At Pacific Coast Dermatology, we strive for the best in patient treatment and service. We offer a myriad of dermatological services and treatments at a superb level of quality. As a Diplomate of the American Board of Dermatology, Dr. Hoang treats virtually every skin condition that exists, and we offer a variety of treatment options for many conditions. We strongly believe in preventative care by performing a very thorough and comprehensive skin exam for abnormal moles and early detection of skin cancers.
As a Fellow of American Academy of Dermatology, Dr. Hoang feels that the American Academy of Dermatology provides the most comprehensive and regularly updated guide to all skin conditions. The following web link is provided to our patients for information and education. Self-diagnosis and self-treatment are not recommended.
Skin Cancer Detection & Treatment
Skin cancer refers to the abnormal, uncontrolled growth of skin cells. One in five people will develop skin cancer in their lifetime. Fortunately, skin cancer is almost always curable if detected and treated early. Complete full body skin exam by your dermatologist is the best skin cancer early detection and prevention.
The most common skin cancers are:
- Basal cell carcinoma - 80-85% of all skin cancers. Basal cell carcinoma affects cells in the lowest layer of the epidermis.
- Squamous cell carcinoma - 10% of all skin cancers. Squamous cell carcinoma affects cells in the middle layer of the epidermis.
- Melanoma - 5% of all skin cancers. Melanoma is a rare but very dangerous type of skin cancer. It is the leading cause of death from skin disease. Skin cancers vary in shape, color, size and texture, so any new, changed or otherwise suspicious growths or rashes should be examined immediately by your dermatologist. Early intervention is essential to preventing the cancer from spreading.
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Moles and other birthmarks are benign pigmented spots or patches of skin that range in color from tan, brown and black (moles) to red, pink or purple (vascular lesions). The medical term for a mole is a NEVUS. Moles that appear after age 50 should be regarded with suspicion.
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Acne is a common skin condition that afflicts most people, to a varying degree, during the teen years. However, adults in their 20's or 30's may have acne. Treatment, depending on the type and severity of lesions, as well as the patient’s skin type, age and lifestyle, can improve your appearance and self esteem, and prevent the development of lifelong scars.
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Rosacea is a chronic skin disorder whose symptoms include redness, swelling on the face and pimples on the nose, forehead, cheekbones, and chin, visible blood vessels to dry and burning skin and a tendency to flush easily. The scalp, neck, ears, chest, back and/or eyes may also be affected. About one in every twenty Americans is afflicted with it. It can be treated with topical and oral medications, laser therapy or laser surgery.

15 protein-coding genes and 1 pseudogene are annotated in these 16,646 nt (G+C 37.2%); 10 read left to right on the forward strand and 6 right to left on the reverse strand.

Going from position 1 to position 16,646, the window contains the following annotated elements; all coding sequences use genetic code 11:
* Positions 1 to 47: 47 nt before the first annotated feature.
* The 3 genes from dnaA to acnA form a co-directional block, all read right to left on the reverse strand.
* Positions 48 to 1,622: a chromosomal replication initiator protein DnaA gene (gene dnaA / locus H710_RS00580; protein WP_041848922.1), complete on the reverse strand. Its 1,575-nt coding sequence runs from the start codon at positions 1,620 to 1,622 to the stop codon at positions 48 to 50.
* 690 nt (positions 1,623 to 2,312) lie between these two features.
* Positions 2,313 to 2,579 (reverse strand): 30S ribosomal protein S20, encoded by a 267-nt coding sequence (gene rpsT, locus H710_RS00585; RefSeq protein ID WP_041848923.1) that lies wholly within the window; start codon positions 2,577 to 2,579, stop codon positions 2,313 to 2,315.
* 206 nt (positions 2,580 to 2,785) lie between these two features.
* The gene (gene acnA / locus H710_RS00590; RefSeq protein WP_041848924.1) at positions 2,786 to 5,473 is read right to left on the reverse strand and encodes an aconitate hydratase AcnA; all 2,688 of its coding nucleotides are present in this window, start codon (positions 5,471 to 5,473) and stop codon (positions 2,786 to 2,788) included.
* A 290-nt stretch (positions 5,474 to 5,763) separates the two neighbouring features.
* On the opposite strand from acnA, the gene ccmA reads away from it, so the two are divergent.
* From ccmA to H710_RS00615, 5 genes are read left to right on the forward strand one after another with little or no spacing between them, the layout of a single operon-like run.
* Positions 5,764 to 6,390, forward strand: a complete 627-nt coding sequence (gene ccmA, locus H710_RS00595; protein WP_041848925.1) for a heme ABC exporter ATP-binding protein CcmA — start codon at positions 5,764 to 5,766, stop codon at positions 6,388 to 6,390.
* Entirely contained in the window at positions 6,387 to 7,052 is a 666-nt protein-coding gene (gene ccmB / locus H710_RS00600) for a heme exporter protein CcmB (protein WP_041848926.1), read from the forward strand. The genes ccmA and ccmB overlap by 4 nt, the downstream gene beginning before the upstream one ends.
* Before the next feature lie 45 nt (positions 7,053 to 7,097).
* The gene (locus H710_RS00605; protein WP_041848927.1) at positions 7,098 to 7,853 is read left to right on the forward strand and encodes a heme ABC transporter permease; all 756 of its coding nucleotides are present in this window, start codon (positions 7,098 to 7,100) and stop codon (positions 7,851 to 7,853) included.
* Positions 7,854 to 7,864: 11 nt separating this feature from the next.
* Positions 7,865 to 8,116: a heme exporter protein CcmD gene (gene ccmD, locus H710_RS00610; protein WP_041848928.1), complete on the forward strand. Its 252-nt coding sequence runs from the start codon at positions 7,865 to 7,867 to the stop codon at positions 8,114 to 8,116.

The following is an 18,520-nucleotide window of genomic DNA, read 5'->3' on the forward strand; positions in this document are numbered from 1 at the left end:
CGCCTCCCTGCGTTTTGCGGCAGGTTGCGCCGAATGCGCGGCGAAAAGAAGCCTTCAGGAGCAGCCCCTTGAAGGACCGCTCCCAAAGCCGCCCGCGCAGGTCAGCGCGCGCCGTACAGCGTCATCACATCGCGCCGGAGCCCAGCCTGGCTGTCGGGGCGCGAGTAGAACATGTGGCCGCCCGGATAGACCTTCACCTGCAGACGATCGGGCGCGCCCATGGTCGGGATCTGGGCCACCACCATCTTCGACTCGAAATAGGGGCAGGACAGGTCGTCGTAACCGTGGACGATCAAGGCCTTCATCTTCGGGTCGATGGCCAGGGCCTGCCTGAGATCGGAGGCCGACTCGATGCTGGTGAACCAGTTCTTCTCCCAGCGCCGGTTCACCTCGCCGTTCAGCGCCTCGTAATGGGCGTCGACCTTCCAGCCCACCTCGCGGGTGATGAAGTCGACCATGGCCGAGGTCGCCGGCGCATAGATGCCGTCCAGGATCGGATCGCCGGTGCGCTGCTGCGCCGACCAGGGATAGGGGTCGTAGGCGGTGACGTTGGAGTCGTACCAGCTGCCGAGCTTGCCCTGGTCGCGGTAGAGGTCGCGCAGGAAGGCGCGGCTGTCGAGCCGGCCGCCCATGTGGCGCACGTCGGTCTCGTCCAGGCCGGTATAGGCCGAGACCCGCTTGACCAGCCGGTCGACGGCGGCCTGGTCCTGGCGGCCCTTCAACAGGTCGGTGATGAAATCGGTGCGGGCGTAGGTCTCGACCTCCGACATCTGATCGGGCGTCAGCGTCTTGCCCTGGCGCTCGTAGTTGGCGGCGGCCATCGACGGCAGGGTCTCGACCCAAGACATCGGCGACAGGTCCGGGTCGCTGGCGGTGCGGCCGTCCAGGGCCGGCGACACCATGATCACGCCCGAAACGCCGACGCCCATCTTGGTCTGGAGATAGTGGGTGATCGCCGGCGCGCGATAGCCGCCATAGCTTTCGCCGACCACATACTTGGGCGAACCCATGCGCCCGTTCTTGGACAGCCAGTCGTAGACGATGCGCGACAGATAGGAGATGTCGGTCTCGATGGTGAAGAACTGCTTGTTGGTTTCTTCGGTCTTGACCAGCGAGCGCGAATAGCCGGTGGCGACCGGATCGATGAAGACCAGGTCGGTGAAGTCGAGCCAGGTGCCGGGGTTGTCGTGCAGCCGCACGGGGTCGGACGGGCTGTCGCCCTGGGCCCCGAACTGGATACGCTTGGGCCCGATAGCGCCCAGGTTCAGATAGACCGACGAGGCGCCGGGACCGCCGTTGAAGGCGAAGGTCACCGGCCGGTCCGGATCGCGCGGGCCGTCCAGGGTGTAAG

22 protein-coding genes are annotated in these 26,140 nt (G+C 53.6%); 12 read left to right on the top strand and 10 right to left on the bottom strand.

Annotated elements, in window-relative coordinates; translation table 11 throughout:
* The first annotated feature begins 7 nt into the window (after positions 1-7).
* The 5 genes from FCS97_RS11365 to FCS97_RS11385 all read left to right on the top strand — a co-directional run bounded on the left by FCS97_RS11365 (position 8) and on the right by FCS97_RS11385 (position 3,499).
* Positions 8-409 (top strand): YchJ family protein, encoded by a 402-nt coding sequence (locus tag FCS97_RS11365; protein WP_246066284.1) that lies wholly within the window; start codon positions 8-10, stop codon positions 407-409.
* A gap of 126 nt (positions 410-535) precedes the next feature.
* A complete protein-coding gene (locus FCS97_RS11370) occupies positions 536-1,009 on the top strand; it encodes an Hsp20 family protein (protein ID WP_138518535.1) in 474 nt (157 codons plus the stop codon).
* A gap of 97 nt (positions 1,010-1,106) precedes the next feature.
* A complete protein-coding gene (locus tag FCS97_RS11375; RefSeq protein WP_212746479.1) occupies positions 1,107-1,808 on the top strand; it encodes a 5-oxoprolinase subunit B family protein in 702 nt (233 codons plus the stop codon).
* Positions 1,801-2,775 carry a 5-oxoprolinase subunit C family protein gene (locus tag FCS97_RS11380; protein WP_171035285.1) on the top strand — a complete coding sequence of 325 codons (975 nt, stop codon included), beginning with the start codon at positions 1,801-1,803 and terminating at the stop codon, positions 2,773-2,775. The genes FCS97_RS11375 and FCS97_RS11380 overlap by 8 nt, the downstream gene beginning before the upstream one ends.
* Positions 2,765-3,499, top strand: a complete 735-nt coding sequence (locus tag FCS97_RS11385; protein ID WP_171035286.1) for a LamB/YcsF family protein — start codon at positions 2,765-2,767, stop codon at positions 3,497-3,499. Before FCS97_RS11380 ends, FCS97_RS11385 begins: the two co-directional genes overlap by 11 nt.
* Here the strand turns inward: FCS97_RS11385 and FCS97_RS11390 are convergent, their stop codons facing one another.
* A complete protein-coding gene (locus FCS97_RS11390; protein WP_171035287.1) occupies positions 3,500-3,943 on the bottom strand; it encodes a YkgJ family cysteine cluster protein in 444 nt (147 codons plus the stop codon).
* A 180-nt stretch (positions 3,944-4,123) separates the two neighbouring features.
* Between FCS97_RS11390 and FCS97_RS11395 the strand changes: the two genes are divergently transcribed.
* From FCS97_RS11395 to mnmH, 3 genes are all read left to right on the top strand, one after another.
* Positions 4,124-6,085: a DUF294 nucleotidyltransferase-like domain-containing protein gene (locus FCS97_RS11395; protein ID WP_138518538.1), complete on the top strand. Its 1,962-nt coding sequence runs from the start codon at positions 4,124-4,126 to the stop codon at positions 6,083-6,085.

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Psoriasis is a common skin condition where the skin develops areas that become thick covered with silvery scales. Millions of people in the United States have psoriasis. The presence of psoriasis can cause emotional distress. The most commonly affected areas are the scalp, elbows, knees, hands, feet and genitals. Psoriasis cannot be cured but it can be treated successfully, sometimes for months or years at a time. The most common treatments are topical medications, phototherapy, photochemotherapy (PUVA), and oral or injectable medication.
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Eczema / Atopic Dermatitis
Eczema, is a chronic skin that causes areas of red, itchy skin. This condition usually starts in early childhood, especially when there is a family history of atopy (asthma, hay fever, conjunctivitis, or food allergies). Dermatologists may prescribe topical corticosteroids, topical immunomodulators, antibiotics to combat infection, or sedative antihistamines and phototherapy. For severe cases, oral immunosuppressants such as cyclosporine A may be recommended.
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Pigmentary Irregularities or Melasma
Melasma, also known as cholasma, is characterized by irregular patches of dark skin on the face. These tan or brown patches usually occur symmetrically on the cheeks, upper lip, nose, or forehead. Melasma is found more often in women. Those with darker skin types (including Hispanics, Middle-Easterners, and Asians) are more prone to melasma than those with lighter complexions. The cause of melasma is not fully understood. However, genetics, hormonal changes, and excessive sun exposure are known to play important roles.
Treatments for melasma may include: UVA/UVB Sunscreen of SPF 30 or higher, bleaching or depigmenting Agents including Hydroquinone, Kojic Acid, Azelaic Acid and laser therapy such as CO2 laser resurfacing and IPL.
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Warts are simply areas of skin that grow faster than normal due to the presence of wart viruses. Liquid nitrogen is what dermatologists use most often to cure warts. Burning warts off with a CO2 laser or electric needle is often effective. A more effective laser is the pulsed dye laser since there is absolutely no downtime from pain, and scarring is rare.
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Hyperhidrosis, Excessive Sweating
The medical term for excessive sweating is hyperhidrosis. The armpits and the palms are the areas most often troublesome. The best product is available by prescription (Drysol). Botox injections, a treatment now popular for wrinkles, will control excessive sweating for 4 to 6 months. Many insurances are now covering the cost of Botox for this condition.
Click here for more information on Hyperhidrosis (Excessive Sweating).